• Steamboy
  • Three Musketeers (2011)
  • Wild Wild West
  • Young Sherlock Holmes
  • Tv shows: Warehouse 13, Sanctuary, Doctor Who


Teen steampunk Books:


1,000 Steampunk Creations, Grymm, Dr., Quarry Books, 2011, ISBN: 9781592536917.  An art gallery of visual art, sculpture and fashion.

Steampunk Gear, Gadgets and Gizmos, Willeford, Thomas, McGraw Hill, 2012, ISBN: 9780071762366  For highly advanced crafters or browsing.

Steampunk Style, Mizobata, Mitsugu, Titan Books, 2014 ISBN: 9781781168479 Japanese steampunk art and costuming.  The second half includes a highly advanced how-to guide.

Steampunk Tea Party, Hewitt, Jema,  FW Media, 2013, ISBN: 9781440232954  Includes alcoholic recipes and drinks, but it has a lot of inspirational photos.

The Steampunk Users Manual, Boskovich, Desirina and Vandermeer, Jeff Abrams Image, 2014, ISBN:9781419708985. Covers all aspects of steampunk- visual art, crafts, fashion, music and books.


Airborn, Kenneth Oppel

Airman, Eoin Colfer

All Men of Genius, Lev Rosen

Dead Reckoning, Mercedes Lackey

Clockwork Angel, Cassandra Clare

Etiquette  & Espionage , Gail Carriger

Girl Genius graphic novel series, Phil Foglio

Girl in the Steel Corset, Kady Cross

Hunchback Assignments, Arthur Slade

Incarceron, Catherine Fisher

Leviathan, Scott Westerfeld

Mark of the Dragonfly, Jaleigh Johnson

Worldshaker, Richard Harland

Kinda-sorta steampunk…

Alloy of Law, Brandon Sanderson

Dinotopia, James Gurney

Golden Compass, Phillip Pullman

Steampunk  ancestors

20,000 Leagues Under the Sea, Jules Verne

The Time Machine, H.G. Wells


steampunk books

Let me know how your program goes!  Good luck!

Blackout Poetry is Not as Easy as it Looks

Blackout Poetry attempt

After seeing examples of Austin Kleon’s work, I decided to make an attempt at blackout poetry.  It looks pretty simple, you start with a newspaper article and then cross out words until you get a poem.  Right.  Just like when you write a regular poem, you just have to write words down.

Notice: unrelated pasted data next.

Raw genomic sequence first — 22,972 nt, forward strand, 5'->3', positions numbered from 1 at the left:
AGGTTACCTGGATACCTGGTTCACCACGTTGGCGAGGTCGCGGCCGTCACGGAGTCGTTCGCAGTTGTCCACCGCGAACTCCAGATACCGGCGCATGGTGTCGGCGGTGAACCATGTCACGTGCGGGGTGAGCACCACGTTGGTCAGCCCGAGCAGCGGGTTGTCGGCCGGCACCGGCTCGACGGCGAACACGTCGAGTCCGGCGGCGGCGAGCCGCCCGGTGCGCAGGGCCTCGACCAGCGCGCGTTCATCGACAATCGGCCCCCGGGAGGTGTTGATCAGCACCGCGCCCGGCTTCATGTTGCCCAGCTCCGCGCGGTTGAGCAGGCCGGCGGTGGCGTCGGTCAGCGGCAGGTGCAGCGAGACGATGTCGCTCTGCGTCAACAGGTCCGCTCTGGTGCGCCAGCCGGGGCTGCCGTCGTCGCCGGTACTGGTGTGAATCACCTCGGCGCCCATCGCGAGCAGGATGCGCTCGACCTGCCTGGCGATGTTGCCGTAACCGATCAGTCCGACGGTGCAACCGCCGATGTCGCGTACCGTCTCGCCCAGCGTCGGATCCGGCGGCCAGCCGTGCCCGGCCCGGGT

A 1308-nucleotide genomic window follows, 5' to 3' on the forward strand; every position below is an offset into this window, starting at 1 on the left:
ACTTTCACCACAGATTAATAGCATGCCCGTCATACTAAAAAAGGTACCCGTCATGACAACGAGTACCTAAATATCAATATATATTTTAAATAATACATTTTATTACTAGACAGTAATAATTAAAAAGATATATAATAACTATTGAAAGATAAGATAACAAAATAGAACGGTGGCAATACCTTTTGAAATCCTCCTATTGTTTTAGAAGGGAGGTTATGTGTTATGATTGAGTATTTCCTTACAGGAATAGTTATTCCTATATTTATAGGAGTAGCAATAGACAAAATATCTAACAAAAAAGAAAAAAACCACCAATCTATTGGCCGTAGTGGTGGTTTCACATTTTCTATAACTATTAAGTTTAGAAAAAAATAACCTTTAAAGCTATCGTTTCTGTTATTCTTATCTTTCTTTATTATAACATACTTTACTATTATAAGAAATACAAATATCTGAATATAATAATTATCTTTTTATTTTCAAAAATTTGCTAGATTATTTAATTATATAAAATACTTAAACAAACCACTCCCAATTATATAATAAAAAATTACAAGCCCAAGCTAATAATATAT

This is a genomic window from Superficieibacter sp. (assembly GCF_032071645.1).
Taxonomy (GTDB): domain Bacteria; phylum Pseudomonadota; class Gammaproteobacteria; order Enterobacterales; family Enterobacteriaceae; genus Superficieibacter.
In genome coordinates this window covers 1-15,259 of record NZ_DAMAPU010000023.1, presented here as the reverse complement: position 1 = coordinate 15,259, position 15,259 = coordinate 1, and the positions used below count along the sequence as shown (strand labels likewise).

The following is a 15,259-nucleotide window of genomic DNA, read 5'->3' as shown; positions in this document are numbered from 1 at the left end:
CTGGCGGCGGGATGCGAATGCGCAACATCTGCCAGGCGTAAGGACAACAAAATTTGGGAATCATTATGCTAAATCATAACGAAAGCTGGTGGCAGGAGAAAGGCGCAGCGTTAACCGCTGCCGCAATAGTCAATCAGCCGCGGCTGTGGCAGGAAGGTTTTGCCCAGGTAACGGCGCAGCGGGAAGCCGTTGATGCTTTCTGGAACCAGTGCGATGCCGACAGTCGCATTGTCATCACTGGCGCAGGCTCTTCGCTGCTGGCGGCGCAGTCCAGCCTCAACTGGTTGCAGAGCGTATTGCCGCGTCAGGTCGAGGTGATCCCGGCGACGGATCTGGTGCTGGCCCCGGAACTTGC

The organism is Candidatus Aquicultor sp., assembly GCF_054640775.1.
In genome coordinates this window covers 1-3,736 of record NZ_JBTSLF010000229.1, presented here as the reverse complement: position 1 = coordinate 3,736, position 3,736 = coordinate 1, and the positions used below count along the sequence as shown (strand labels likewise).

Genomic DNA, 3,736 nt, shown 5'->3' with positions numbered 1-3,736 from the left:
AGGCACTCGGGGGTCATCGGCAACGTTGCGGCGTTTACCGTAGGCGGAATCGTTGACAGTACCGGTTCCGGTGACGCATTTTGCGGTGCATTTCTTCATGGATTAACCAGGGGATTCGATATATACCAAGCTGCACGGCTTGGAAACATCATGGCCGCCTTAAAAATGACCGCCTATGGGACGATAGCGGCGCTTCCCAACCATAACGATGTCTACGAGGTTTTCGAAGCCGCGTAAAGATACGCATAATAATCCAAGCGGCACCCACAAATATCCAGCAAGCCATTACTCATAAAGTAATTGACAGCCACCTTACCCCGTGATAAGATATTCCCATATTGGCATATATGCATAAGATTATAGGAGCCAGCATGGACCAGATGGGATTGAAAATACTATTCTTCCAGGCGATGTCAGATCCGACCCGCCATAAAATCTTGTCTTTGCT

Regular newspaper seemed too small to work with, so I grabbed our local weekly paper.  There’s too many pictures.  Ok, I’ll use this piece on the evaluation of the state of the state address.  Here’s a collection of words.  Oh dear.  Not exactly a masterpiece.P1110607

improved on
the new
plans for
the creation of
from cautious to concerned
“we have some concerns
with understaffing
that the way is one for all, all for one”
members believe
value of the work
plan to expand
access and more
manner that allows
to produce
need to get
our priorities straight and
protect our generation
responsibility to
every child
parents know
the consequences of
their actions.

What I learned about creating blackout poetry:

  • experiment by using a pencil to mark off different words before jumping in with a sharpie
  • what article you choose effects what you can say
  • don’t sniff the sharpie while working
  • use a clipboard to hold your work in progress
  • poetry isn’t my thing

If you are going to do this as a project with students, start ahead of time gathering articles with potential, ones that have lots of expressive language.  Make copies of them, so that mistakes are not project-enders.  It would also be interesting to compare how different students create widely different poems from the same piece.  Practice making a bunch so you realize that the finished pieces will be a bit abstract.

Take Your Child to the Library (that’s an order!)